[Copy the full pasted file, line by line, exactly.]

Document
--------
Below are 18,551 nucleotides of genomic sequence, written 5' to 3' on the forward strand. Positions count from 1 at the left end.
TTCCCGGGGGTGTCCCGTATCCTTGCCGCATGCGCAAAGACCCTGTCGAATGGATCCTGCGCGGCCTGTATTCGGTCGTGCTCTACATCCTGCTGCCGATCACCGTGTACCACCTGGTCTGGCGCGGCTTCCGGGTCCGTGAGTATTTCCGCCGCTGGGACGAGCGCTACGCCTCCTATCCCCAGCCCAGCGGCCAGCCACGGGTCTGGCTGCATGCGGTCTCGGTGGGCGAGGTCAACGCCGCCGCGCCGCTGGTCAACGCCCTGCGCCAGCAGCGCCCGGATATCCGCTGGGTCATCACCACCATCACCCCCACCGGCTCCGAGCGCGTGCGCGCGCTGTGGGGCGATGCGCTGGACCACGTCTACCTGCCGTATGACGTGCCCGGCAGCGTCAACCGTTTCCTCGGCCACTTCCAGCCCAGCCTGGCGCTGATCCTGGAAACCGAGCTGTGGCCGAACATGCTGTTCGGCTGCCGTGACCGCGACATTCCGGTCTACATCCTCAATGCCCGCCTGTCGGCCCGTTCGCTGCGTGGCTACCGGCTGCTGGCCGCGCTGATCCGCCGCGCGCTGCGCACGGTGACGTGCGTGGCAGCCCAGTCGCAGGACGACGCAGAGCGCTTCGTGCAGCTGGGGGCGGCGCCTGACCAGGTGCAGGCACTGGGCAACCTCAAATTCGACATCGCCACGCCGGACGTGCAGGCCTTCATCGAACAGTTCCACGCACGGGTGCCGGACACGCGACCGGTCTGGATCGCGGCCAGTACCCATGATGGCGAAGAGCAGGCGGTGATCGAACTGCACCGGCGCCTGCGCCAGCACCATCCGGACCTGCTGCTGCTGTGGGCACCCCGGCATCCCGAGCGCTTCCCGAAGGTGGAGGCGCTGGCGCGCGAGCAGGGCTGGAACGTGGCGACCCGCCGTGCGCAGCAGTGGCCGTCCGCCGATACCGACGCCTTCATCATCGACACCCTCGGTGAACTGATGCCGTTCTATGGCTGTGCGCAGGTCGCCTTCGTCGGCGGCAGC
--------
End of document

Below are 18,551 nucleotides of genomic sequence, written 5' to 3' on the forward strand. Positions count from 1 at the left end.
TTCCCGGGGGTGTCCCGTATCCTTGCCGCATGCGCAAAGACCCTGTCGAATGGATCCTGCGCGGCCTGTATTCGGTCGTGCTCTACATCCTGCTGCCGATCACCGTGTACCACCTGGTCTGGCGCGGCTTCCGGGTCCGTGAGTATTTCCGCCGCTGGGACGAGCGCTACGCCTCCTATCCCCAGCCCAGCGGCCAGCCACGGGTCTGGCTGCATGCGGTCTCGGTGGGCGAGGTCAACGCCGCCGCGCCGCTGGTCAACGCCCTGCGCCAGCAGCGCCCGGATATCCGCTGGGTCATCACCACCATCACCCCCACCGGCTCCGAGCGCGTGCGCGCGCTGTGGGGCGATGCGCTGGACCACGTCTACCTGCCGTATGACGTGCCCGGCAGCGTCAACCGTTTCCTCGGCCACTTCCAGCCCAGCCTGGCGCTGATCCTGGAAACCGAGCTGTGGCCGAACATGCTGTTCGGCTGCCGTGACCGCGACATTCCGGTCTACATCCTCAATGCCCGCCTGTCGGCCCGTTCGCTGCGTGGCTACCGGCTGCTGGCCGCGCTGATCCGCCGCGCGCTGCGCACGGTGACGTGCGTGGCAGCCCAGTCGCAGGACGACGCAGAGCGCTTCGTGCAGCTGGGGGCGGCGCCTGACCAGGTGCAGGCACTGGGCAACCTCAAATTCGACATCGCCACGCCGGACGTGCAGGCCTTCATCGAACAGTTCCACGCACGGGTGCCGGACACGCGACCGGTCTGGATCGCGGCCAGTACCCATGATGGCGAAGAGCAGGCGGTGATCGAACTGCACCGGCGCCTGCGCCAGCACCATCCGGACCTGCTGCTGCTGTGGGCACCCCGGCATCCCGAGCGCTTCCCGAAGGTGGAGGCGCTGGCGCGCGAGCAGGGCTGGAACGTGGCGACCCGCCGTGCGCAGCAGTGGCCGTCCGCCGATACCGACGCCTTCATCATCGACACCCTCGGTGAACTGATGCCGTTCTATGGCTGTGCGCAGGTCGCCTTCGTCGGCGGCAGC